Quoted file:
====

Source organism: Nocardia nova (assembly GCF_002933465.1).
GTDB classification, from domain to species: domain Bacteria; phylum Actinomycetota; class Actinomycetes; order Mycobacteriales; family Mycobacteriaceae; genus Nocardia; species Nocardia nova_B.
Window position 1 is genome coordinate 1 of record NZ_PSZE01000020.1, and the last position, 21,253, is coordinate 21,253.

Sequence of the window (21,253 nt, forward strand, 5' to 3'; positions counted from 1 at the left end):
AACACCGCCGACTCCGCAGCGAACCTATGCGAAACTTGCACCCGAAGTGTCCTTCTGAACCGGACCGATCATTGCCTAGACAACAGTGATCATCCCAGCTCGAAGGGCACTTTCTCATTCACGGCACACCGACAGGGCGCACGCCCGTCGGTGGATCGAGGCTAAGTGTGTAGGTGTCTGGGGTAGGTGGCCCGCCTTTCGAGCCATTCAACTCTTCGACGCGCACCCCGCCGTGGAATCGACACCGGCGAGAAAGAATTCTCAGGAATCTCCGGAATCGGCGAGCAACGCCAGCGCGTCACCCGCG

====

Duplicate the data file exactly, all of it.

Source organism: Nocardia nova (assembly GCF_002933465.1).
GTDB classification, from domain to species: domain Bacteria; phylum Actinomycetota; class Actinomycetes; order Mycobacteriales; family Mycobacteriaceae; genus Nocardia; species Nocardia nova_B.
Window position 1 is genome coordinate 1 of record NZ_PSZE01000020.1, and the last position, 21,253, is coordinate 21,253.

Sequence of the window (21,253 nt, forward strand, 5' to 3'; positions counted from 1 at the left end):
AACACCGCCGACTCCGCAGCGAACCTATGCGAAACTTGCACCCGAAGTGTCCTTCTGAACCGGACCGATCATTGCCTAGACAACAGTGATCATCCCAGCTCGAAGGGCACTTTCTCATTCACGGCACACCGACAGGGCGCACGCCCGTCGGTGGATCGAGGCTAAGTGTGTAGGTGTCTGGGGTAGGTGGCCCGCCTTTCGAGCCATTCAACTCTTCGACGCGCACCCCGCCGTGGAATCGACACCGGCGAGAAAGAATTCTCAGGAATCTCCGGAATCGGCGAGCAACGCCAGCGCGTCACCCGCG